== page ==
things that help me sleep at night, or:

“Why Christian Universities are likely to survive the coming shakeout.”

Higher Education is facing some stiff headwinds in the near future, given the “new normal” of slow economic growth and high student loan debt that may lead to a new crisis before long. Not a few colleges and universities will close entirely, I suspect.

Blatant hostility toward Christianity in academia, as illustrated in the recent situation at Florida Atlantic University, in a country that still comprises a high percentage of Christian believers, is something that will increasingly affect the choices of parents and new students of Christian faith. The days when Christian parents and students could simply plan on enrolling and earning a degree without considering the campus environment are coming to an end.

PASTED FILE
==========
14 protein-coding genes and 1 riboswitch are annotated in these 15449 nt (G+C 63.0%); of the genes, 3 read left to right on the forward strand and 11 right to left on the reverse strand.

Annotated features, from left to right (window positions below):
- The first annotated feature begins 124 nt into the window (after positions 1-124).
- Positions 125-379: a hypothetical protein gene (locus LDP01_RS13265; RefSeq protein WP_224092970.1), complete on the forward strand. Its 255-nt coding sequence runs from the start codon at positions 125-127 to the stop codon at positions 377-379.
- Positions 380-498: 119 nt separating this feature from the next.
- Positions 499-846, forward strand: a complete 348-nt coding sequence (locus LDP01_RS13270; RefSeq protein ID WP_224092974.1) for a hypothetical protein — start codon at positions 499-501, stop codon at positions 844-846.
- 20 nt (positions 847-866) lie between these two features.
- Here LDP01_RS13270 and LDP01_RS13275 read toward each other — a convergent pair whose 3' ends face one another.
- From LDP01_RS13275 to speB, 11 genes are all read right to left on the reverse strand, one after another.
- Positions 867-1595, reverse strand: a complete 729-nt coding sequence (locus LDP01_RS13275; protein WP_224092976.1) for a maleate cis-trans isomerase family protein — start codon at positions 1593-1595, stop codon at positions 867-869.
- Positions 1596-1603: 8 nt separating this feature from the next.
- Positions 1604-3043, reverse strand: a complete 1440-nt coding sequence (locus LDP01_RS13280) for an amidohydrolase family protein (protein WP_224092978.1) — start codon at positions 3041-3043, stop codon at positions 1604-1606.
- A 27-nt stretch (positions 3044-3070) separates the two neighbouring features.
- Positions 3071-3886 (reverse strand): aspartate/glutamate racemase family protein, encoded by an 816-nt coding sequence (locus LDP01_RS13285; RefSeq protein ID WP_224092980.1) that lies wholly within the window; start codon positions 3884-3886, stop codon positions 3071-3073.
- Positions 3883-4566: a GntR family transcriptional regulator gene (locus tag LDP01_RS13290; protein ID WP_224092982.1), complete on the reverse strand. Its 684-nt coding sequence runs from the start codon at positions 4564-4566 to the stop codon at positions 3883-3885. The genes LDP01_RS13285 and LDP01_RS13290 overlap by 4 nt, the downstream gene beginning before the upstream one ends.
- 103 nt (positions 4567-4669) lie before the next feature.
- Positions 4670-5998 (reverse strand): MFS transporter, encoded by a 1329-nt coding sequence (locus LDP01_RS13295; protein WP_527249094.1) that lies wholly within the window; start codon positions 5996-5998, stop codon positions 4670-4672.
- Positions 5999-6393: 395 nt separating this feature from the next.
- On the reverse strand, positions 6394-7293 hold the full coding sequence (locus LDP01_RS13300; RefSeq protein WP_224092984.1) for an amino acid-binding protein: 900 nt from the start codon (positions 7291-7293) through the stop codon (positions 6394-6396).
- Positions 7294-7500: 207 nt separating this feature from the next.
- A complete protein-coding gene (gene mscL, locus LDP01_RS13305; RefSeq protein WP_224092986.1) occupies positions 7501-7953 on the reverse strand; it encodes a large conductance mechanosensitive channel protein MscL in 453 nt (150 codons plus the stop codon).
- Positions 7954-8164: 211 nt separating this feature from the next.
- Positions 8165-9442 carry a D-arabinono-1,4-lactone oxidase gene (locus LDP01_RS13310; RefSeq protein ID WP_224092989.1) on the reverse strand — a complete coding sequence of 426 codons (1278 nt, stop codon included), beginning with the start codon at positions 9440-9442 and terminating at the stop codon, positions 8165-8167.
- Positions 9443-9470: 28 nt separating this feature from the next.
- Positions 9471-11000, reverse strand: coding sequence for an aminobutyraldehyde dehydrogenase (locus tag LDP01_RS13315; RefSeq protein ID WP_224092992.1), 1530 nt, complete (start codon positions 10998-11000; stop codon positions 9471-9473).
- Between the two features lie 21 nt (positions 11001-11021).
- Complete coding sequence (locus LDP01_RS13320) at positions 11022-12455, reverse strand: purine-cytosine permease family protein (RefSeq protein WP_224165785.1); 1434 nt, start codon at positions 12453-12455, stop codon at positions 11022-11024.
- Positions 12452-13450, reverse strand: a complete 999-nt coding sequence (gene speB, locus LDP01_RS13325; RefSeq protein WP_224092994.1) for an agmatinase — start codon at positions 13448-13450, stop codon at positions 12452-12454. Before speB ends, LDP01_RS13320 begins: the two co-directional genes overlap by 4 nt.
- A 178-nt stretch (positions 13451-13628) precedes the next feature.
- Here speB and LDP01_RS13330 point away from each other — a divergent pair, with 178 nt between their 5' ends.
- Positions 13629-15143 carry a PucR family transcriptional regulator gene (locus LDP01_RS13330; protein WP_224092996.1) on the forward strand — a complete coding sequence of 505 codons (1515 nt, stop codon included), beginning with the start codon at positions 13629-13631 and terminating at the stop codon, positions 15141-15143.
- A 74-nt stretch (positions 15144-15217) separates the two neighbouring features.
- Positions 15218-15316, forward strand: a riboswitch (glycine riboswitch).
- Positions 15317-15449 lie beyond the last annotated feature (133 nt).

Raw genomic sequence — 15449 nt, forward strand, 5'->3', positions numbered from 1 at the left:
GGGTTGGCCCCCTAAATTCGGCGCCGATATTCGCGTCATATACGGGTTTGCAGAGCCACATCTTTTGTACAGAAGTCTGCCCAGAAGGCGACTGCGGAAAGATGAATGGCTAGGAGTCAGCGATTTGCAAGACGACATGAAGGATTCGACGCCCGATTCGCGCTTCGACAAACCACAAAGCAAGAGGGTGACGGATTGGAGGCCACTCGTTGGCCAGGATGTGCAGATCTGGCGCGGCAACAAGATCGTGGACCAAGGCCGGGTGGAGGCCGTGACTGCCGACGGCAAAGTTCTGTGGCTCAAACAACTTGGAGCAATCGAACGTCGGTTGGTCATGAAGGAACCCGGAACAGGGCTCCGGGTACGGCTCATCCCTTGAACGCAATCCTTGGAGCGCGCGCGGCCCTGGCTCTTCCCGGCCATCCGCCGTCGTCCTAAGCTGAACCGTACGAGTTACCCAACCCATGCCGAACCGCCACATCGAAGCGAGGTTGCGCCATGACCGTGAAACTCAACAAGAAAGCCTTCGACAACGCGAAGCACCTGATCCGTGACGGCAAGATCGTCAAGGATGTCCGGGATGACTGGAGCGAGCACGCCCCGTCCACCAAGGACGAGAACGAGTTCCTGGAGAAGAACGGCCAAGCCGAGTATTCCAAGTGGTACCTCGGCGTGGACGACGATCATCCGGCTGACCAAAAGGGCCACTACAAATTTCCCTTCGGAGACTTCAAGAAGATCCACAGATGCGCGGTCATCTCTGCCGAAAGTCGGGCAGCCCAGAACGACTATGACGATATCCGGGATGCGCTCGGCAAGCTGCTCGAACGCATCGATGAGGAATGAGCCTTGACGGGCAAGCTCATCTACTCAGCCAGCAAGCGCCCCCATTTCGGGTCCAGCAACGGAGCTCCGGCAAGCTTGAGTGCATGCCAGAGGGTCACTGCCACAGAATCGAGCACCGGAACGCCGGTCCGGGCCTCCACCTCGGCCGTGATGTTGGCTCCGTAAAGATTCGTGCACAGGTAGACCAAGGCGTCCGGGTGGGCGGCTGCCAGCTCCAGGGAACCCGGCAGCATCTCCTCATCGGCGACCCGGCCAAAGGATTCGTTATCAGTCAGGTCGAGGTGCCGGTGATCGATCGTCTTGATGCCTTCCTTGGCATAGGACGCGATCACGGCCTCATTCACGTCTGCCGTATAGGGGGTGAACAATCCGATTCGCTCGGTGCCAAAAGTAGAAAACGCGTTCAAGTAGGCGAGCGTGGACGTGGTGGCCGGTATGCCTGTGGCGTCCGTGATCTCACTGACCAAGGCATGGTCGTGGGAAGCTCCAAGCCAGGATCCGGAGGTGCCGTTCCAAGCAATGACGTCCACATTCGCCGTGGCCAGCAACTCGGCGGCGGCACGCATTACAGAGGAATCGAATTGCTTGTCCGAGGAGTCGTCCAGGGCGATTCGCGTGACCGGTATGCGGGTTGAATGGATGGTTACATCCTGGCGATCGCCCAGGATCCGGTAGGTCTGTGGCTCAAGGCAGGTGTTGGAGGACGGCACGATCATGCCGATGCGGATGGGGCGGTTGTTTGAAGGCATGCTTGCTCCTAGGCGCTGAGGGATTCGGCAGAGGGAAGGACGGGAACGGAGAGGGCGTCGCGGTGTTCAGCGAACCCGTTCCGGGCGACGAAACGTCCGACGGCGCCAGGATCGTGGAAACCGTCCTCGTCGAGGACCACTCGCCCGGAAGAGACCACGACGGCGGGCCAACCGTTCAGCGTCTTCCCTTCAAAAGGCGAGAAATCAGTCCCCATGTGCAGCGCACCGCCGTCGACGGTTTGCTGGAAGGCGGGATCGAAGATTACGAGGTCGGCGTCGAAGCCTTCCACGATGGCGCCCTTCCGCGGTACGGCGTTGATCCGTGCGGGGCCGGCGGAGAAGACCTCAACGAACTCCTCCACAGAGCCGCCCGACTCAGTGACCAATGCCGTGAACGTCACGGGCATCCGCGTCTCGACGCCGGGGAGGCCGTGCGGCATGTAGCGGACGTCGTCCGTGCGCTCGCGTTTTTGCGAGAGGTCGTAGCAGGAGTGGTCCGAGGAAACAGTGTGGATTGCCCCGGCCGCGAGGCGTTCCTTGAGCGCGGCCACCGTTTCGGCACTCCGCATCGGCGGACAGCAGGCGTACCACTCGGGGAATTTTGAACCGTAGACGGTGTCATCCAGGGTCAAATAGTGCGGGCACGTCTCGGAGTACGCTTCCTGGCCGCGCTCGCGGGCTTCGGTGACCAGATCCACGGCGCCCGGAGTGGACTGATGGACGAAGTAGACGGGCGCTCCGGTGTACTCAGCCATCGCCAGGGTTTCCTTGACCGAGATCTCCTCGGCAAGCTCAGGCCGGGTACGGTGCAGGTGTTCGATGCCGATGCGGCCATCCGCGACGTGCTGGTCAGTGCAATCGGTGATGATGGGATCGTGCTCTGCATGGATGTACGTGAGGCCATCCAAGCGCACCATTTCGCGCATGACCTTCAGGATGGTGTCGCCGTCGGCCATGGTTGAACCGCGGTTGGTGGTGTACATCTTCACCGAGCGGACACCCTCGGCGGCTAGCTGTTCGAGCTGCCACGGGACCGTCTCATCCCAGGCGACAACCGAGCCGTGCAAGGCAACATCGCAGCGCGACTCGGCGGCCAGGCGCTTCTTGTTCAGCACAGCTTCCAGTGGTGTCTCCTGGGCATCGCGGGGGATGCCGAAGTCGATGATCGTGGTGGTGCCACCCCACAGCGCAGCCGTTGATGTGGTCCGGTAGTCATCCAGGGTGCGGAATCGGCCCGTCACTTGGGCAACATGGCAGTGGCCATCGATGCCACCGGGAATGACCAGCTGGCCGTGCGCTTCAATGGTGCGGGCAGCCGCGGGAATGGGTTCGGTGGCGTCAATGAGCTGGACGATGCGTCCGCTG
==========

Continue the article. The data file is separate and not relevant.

Many Christian families I think will realize that the costs of university go beyond finances, time, and effort. There’s a cost to being subject to the process of “othering” characteristic of the intellectual trends that dominate secular academia. Education itself suffers as well. Finding a college or university that does not include the personal costs of hostility and the educational costs of a blinkered ideology will make the cost/benefit analysis of Christian higher education more favorable than it might have been in the past.

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